Brooklyn Law Review


Liana M. Goff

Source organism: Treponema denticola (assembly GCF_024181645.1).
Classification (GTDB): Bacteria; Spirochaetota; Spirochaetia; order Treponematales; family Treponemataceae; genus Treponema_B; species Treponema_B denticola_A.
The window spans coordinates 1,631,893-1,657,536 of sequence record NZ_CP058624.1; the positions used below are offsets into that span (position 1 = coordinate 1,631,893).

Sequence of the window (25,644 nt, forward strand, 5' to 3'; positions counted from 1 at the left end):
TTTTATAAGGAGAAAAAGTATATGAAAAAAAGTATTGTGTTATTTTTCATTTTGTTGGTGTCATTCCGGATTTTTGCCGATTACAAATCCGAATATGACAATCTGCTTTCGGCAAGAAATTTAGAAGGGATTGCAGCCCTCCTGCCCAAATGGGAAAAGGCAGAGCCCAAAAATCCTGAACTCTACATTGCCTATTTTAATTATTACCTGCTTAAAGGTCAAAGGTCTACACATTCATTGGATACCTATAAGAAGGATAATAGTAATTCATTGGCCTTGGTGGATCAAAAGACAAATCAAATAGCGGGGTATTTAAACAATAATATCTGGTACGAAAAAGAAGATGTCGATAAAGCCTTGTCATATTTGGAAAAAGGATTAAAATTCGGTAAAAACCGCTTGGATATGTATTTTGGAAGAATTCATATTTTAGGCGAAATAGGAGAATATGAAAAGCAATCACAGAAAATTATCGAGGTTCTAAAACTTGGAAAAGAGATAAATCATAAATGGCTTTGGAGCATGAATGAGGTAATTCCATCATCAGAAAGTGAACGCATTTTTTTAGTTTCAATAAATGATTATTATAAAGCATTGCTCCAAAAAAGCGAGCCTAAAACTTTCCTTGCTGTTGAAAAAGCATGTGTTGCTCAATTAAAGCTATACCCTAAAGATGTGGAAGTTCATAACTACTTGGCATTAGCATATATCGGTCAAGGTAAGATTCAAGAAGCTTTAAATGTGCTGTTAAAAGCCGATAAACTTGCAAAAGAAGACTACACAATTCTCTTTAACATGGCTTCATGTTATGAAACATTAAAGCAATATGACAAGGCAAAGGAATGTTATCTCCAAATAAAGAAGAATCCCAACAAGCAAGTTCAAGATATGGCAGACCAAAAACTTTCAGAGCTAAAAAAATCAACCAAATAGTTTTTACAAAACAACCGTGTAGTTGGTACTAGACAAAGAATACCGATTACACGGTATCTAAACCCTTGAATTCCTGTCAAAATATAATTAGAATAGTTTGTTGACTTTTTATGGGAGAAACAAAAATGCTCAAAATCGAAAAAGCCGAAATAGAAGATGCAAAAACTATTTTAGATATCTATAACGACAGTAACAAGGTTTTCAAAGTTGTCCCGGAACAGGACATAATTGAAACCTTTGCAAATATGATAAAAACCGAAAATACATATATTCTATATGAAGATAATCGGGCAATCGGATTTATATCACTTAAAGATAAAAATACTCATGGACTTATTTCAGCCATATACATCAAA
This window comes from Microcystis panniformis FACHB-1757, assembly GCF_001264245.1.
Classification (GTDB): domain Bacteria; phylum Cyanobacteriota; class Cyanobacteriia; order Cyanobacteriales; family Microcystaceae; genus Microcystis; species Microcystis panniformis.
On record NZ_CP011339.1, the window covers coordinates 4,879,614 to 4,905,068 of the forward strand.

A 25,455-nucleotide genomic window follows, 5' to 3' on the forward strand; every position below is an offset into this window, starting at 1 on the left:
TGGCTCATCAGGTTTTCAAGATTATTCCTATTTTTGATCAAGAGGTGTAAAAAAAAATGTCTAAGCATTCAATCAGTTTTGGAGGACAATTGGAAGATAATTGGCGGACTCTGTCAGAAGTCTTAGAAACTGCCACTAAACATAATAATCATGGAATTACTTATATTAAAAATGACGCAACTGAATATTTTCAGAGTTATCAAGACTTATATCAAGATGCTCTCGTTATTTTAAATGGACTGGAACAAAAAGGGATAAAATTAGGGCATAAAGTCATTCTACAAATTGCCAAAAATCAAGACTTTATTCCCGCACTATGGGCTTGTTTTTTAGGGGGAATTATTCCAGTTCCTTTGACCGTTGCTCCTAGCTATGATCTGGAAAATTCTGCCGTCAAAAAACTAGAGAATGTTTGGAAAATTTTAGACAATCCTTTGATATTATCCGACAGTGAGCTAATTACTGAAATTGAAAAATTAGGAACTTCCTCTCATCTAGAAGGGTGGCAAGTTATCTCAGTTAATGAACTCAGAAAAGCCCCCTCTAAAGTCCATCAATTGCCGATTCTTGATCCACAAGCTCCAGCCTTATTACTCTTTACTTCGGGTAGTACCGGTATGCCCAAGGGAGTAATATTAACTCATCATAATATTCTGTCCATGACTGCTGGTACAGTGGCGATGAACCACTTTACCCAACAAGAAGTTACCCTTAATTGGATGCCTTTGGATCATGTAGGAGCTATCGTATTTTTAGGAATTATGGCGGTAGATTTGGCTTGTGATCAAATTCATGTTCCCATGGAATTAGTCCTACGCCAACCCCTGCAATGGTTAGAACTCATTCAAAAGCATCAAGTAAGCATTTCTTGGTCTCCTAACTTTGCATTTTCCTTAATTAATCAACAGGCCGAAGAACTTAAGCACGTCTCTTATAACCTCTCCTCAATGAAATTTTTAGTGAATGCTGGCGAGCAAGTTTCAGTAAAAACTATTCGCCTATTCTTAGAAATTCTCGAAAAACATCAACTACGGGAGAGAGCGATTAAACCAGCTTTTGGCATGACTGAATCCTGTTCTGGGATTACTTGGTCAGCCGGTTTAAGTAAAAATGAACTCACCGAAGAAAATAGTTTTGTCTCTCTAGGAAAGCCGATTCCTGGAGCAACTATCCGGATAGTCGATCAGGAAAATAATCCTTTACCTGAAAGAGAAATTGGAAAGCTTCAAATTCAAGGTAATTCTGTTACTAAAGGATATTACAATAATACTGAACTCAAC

This note contributes to the growing national consensus about the need to reduce the population of low-income defendants who are detained pretrial due to their inability to afford bail. It documents the efforts undertaken by certain state actors to mitigate the harmful consequences of wealth-based pretrial systems and critiques the so-called alternatives to cash bail—namely, supervised release programs. This note suggests that lawmakers eliminate the role of finances and incarceration in pretrial procedure altogether and recommends an approach to criminal procedure that is based not only on heuristic methods of measuring cost and benefit but also normative principles of good governance which have historically justified society’s use of detention.